When Silicon Valley entrepreneur Jim Heerwagen decided to invest in an effort to reduce the influence of big money on politics, he considered a push for a constitutional amendment to overturn the Supreme Court’s Citizens United decision. “Then I realized I could be dead or not remember where my car keys were by the time that happened,” he said. Congressional proposals to tighten federal campaign finance rules seemed like long-shots, he concluded: “They just weren’t going to go anywhere.” So Heerwagen looked to make a stand in the more hospitable political environs of California. After commissioning a poll and hiring political strategists, the former software executive and his team of election law experts are rolling out an unusual measure they hope to get on the ballot in November 2016.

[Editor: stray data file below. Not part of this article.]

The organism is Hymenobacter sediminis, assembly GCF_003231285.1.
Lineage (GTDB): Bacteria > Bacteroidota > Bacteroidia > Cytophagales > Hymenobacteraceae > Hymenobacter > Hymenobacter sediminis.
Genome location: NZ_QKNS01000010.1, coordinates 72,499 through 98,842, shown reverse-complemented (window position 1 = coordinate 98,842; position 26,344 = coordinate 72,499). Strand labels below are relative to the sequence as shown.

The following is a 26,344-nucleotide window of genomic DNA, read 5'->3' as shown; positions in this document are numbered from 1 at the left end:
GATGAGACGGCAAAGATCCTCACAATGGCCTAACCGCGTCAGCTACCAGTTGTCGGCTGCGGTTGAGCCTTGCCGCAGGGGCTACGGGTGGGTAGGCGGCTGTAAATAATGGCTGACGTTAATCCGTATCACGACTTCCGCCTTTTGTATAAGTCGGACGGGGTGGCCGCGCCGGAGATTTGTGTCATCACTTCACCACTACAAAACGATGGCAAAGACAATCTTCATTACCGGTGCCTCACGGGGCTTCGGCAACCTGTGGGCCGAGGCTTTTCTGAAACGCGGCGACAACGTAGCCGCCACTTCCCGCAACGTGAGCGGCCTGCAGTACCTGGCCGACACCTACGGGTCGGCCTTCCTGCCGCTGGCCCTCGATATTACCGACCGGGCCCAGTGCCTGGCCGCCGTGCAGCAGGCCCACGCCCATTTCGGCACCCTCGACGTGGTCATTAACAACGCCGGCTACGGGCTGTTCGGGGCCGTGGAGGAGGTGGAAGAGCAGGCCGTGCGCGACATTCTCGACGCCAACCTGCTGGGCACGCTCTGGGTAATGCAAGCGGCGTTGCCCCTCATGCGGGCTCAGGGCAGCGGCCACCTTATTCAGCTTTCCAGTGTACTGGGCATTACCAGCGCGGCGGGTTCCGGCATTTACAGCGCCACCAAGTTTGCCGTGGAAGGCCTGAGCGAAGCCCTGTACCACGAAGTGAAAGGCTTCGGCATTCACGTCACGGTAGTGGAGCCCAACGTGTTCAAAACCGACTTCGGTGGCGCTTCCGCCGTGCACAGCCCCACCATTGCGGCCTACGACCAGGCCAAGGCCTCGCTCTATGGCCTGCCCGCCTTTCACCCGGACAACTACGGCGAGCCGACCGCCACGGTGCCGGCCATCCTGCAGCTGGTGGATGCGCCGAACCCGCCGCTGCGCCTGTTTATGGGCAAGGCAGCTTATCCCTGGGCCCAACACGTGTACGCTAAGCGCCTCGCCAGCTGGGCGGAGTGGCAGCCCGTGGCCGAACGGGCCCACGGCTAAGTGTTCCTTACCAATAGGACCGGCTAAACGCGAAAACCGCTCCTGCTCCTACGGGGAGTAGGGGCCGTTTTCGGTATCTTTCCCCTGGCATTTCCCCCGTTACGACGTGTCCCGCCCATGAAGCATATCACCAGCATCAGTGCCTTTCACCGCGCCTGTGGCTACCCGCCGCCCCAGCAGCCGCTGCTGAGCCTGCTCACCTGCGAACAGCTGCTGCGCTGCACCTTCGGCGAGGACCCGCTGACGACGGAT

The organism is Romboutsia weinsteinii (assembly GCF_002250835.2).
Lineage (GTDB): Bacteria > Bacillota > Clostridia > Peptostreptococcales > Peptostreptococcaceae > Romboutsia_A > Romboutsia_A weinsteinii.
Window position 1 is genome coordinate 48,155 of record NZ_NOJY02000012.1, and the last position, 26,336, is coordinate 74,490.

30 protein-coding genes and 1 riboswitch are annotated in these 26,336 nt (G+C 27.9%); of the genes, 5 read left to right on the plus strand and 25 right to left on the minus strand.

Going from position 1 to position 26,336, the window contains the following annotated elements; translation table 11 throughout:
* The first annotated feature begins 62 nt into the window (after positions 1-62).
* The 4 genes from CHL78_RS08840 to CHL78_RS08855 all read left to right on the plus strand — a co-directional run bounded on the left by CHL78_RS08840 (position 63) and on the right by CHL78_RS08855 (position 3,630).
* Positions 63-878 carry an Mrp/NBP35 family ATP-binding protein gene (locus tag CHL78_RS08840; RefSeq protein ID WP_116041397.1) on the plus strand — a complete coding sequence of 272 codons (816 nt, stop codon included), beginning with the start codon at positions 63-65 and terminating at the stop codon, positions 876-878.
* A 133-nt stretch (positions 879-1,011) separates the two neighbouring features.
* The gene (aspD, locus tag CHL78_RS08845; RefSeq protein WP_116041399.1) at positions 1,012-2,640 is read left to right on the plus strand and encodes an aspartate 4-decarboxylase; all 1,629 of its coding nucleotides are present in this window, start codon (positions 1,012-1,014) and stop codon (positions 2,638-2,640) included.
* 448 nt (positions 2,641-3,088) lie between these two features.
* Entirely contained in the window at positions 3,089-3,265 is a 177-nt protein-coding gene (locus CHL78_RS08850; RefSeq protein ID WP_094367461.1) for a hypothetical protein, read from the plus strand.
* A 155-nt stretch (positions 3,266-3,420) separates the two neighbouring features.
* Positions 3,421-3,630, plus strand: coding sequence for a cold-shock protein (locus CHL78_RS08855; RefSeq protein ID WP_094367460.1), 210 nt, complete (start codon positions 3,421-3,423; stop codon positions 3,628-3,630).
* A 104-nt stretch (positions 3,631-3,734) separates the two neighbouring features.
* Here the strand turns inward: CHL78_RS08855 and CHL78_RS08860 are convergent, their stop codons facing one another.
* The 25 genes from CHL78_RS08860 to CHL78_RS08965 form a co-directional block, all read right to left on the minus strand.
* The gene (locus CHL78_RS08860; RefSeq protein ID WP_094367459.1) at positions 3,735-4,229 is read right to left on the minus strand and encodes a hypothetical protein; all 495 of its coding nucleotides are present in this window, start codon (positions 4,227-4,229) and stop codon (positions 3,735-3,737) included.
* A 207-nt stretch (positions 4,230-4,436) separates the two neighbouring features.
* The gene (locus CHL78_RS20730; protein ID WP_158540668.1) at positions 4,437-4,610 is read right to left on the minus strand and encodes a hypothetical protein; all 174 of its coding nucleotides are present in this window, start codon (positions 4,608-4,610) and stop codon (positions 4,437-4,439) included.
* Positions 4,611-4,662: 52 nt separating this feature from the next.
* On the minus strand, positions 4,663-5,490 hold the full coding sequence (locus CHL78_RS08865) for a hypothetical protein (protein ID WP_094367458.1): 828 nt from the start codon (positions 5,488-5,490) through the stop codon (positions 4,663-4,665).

Dubbed the Voter’s Right to Know Act, the proposed amendment would enshrine in the state Constitution the right to campaign finance disclosure — making California the first state to put it on par with the rights to speech and privacy, among other fundamental guarantees.
The measure also would require political ads to display their top “true donors” and overhaul the state campaign finance disclosure database to make it easier to track special interests.
The goal, Heerwagen said, is “to create tracing mechanisms that would enable people to find out who was behind any message, to uncover the secret money.”